(5) Know the exam. This sounds like stating the obvious but, in our experience, many people only look at past exam papers shortly before they sit the exam. We believe that you should start using past exam papers at the start of your revision, not at the end of it. Complete at least one exam paper, under exam conditions, at the start of your revision. This will be painful, and most people will score badly. But it’s a price worth paying because it will give you a good idea about your current level of knowledge, where your gaps are, and how good your technique is.
It is also useful because each of the AF exams have some themes that get examined frequently. For example, AF1 will typically have between 35-50 marks for calculation style questions so be prepared for these. If I stick with AF1, it is highly likely that there will be some type of question around each of the three personal taxes: income tax, CGT and IHT along with a question on trusts. Bankruptcy and LPAs also feature regularly. These are all points that you can pick up by looking at the past AF1 exam papers that are supplied to you on RevisionMate.
(6 ) Know yourself. This is linked a little to the previous point. For most people, the knowledge from their day job will help with the exam – but this will rarely be enough on its own. Be clear where your technical knowledge is both weak and strong. Focus your revision on the areas where your knowledge is weakest and where it is likely to be examined.
(7) It’s not all about knowledge. In our experience, many people who fail an AF exam by a small margin have just as much knowledge as some people that pass. So it isn’t just about knowledge, technique is also important.
AF exams aren’t generally about remembering lists; they are about applying knowledge. To do this successfully, you have to know what the CII exam questions are asking you to do and apply the information provided to you in the case study. The information provided isn’t there to just pad out the information or to confuse you – it’s there for a reason, so use it! You can only truly learn what a type of question is asking you to do, and how to lay out your answer, by completing past exam papers under exam conditions.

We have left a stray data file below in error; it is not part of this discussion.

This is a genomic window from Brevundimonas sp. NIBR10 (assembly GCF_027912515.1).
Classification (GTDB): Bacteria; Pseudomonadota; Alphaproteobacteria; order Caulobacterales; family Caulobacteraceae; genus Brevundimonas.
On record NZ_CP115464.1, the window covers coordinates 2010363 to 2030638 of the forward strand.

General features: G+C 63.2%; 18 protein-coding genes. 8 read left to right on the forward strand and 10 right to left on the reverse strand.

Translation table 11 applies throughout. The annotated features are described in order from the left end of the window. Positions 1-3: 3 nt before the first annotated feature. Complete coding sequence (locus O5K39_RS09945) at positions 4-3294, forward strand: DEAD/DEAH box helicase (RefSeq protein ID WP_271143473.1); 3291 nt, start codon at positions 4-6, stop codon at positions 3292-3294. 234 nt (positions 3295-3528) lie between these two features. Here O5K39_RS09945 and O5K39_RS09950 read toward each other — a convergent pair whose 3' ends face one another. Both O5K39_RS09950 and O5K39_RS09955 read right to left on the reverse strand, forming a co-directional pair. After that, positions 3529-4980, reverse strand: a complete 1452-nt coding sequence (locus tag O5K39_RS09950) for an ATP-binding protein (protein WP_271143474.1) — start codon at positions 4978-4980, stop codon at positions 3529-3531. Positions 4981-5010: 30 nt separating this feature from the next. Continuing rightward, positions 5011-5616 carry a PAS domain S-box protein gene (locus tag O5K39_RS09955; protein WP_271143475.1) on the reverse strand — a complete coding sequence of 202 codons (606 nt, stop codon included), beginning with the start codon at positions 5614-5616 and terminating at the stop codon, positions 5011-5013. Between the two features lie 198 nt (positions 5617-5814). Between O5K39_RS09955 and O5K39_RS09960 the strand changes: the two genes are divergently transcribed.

(8) Learn by doing. You are more likely to learn from activities that require you to actively do things, rather than passive activities such as just reading. So write summary notes, complete past exam papers, get a partner or colleague to test you on an area you are unfamiliar with, or use Brainscape (this can be downloaded free and allows you to make electronic version of index cards that can be used on an iPad).
(9) Little and often. Some people think that revision is only ‘proper revision’ when they spend several hours doing it. Research tells us that nothing can be further from the truth. You learn better by learning in short 20-30 minute bursts. If you take this on board, this means that effective revision needs to be regular, and fitted in around other activities in small doses.
(10) Build in treats or rewards. Some people like revision; most don’t. If you fall into the latter camp, then make sure you give yourself recognition and reward for your commitment to the cause.
It is a fact of life that few people go into an AF exam over prepared. After all, a level 6 exam is degree standard: completing this successfully after only a few hours’ work just isn’t going to happen for most people. So there are no real shortcuts when sitting an AF exam – you will have to put in the time and not just rely on your day job to get you through. That said, it’s also about effectiveness and not just effort. Ultimately, success is about working hard, but also smarter.